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Publication numberUS20080308272 A1
Publication typeApplication
Application numberUS 12/135,453
Publication dateDec 18, 2008
Filing dateJun 9, 2008
Priority dateJun 12, 2007
Also published asCA2687892A1, EP2153025A2, WO2008152599A2, WO2008152599A3
Publication number12135453, 135453, US 2008/0308272 A1, US 2008/308272 A1, US 20080308272 A1, US 20080308272A1, US 2008308272 A1, US 2008308272A1, US-A1-20080308272, US-A1-2008308272, US2008/0308272A1, US2008/308272A1, US20080308272 A1, US20080308272A1, US2008308272 A1, US2008308272A1
InventorsHubertus V. Thomeer, Rex Burgos, Xiaowei Weng, Moussa Kane
Original AssigneeThomeer Hubertus V, Rex Burgos, Xiaowei Weng, Moussa Kane
Export CitationBiBTeX, EndNote, RefMan
External Links: USPTO, USPTO Assignment, Espacenet
Real Time Closed Loop Interpretation of Tubing Treatment Systems and Methods
US 20080308272 A1
Abstract
A technique facilitates the treatment of a subterranean formation. The technique involves the use of a fluid delivery system that comprises a continuous feedback system. The continuous feedback system utilizes a real time closed loop interpretation technique to instantaneously synchronize and adjust actions at a well site surface relative to measured downhole events. Sensors are used to monitor at least one downhole property in real time. Based on the real time data, the continuous feedback system enables adjustments to be made with respect to the at least one property in a manner designed to influence a downhole event.
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Claims(24)
1. A method of treating a subterranean formation, comprising:
providing a fluid delivery apparatus, wherein the fluid delivery apparatus comprises a continuous feedback system including a real time closed loop interpretation technique to instantaneously synchronize and adjust actions at a well site surface relative to measured downhole items of interest;
introducing the fluid delivery apparatus into a wellbore penetrating a subterranean formation;
monitoring and evaluating, in real time, at least one downhole property or measurement to detect in real time at least one downhole item of interest; and
upon detection of the at least one downhole item, adjusting in real time at least one parameter to influence and/or control the downhole item.
2. The method as recited in claim 1, wherein providing comprises forming the fluid delivery apparatus with coiled tubing.
3. The method as recited in claim 1, wherein providing further comprises forming the fluid delivery apparatus with a data acquisition, analysis, and control system.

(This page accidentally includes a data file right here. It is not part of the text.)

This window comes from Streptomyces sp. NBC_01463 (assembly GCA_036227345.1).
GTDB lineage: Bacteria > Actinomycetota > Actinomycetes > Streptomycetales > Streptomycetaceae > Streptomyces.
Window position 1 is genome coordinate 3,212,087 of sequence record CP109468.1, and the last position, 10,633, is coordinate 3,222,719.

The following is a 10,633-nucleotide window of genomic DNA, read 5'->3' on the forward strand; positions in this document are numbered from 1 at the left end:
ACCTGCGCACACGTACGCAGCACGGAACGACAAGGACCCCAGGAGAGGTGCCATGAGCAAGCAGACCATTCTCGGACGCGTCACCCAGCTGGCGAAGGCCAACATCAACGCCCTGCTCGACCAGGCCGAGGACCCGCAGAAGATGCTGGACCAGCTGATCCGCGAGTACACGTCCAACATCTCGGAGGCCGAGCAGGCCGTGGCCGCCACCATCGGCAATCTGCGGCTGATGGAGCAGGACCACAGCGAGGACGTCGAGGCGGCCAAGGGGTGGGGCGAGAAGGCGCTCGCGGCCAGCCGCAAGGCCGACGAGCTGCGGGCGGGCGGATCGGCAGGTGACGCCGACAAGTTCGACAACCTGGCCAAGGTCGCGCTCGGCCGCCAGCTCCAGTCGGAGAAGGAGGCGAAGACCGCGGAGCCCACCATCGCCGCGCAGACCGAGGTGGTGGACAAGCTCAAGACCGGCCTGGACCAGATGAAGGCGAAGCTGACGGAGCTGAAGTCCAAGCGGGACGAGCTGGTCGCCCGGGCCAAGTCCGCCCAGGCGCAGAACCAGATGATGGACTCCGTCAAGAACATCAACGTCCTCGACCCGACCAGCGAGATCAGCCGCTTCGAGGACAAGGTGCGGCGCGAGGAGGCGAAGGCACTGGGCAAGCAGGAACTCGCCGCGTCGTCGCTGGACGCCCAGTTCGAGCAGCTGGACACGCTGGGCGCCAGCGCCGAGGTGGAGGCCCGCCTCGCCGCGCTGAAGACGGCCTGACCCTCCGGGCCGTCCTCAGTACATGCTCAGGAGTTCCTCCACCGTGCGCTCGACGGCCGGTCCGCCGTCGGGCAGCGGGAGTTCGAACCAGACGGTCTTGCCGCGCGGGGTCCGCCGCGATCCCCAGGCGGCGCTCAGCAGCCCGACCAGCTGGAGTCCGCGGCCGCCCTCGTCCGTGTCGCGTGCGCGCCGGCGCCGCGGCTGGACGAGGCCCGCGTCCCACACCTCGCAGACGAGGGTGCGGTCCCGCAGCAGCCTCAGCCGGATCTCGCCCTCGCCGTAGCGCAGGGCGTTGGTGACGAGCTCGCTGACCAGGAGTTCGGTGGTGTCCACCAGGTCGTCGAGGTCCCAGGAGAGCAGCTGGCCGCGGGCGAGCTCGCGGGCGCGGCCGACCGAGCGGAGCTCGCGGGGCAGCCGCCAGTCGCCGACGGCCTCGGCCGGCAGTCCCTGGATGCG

4. The method as recited in claim 1, wherein detecting the at least one downhole item comprises detecting one of stuck potential, diversion, stimulation, over/under balance, nozzle efficiency, downhole tool load, real time extended reach, pressure differential, pressure spike, changes in measurement over time slope, injectivity profile, fluid placement, and volume characterization of deposited scale.
5. The method as recited in claim 1, wherein monitoring and evaluating comprises monitoring and evaluating at least one of pressure, load, fluid velocity, fluid direction, temperature, fluid pH, fluid solids content, and fluid density.
6. The method as recited in claim 1, further comprising measuring the at least one downhole property or measurement using at least one of an acoustic sensor, an infrared sensor, an optical sensor, and a flow sensor.
7. A system for treating a subterranean formation, comprising:
a tubing string to deliver a fluid through a wellbore to a subterranean formation;
a sensor positioned downhole to measure a downhole property able to provide an indication of a downhole event or environment; and
a continuous feedback system coupled to the sensor, wherein the continuous feedback system utilizes a real time, closed loop interpretation technique to instantaneously synchronize and adjust actions at a surface location to offset the downhole event or environment.
8. The system as recited in claim 7, wherein the continuous feedback system comprises a control system used for adjustment of at least one parameter in real time to offset the downhole event or environment.
9. The system as recited in claim 8, wherein the control system comprises a processor based control system at a surface location.
10. The system as recited in claim 9, wherein the control system is located proximate the wellbore.
11. The system as recited in claim 9, wherein the control system is located remote from the wellbore.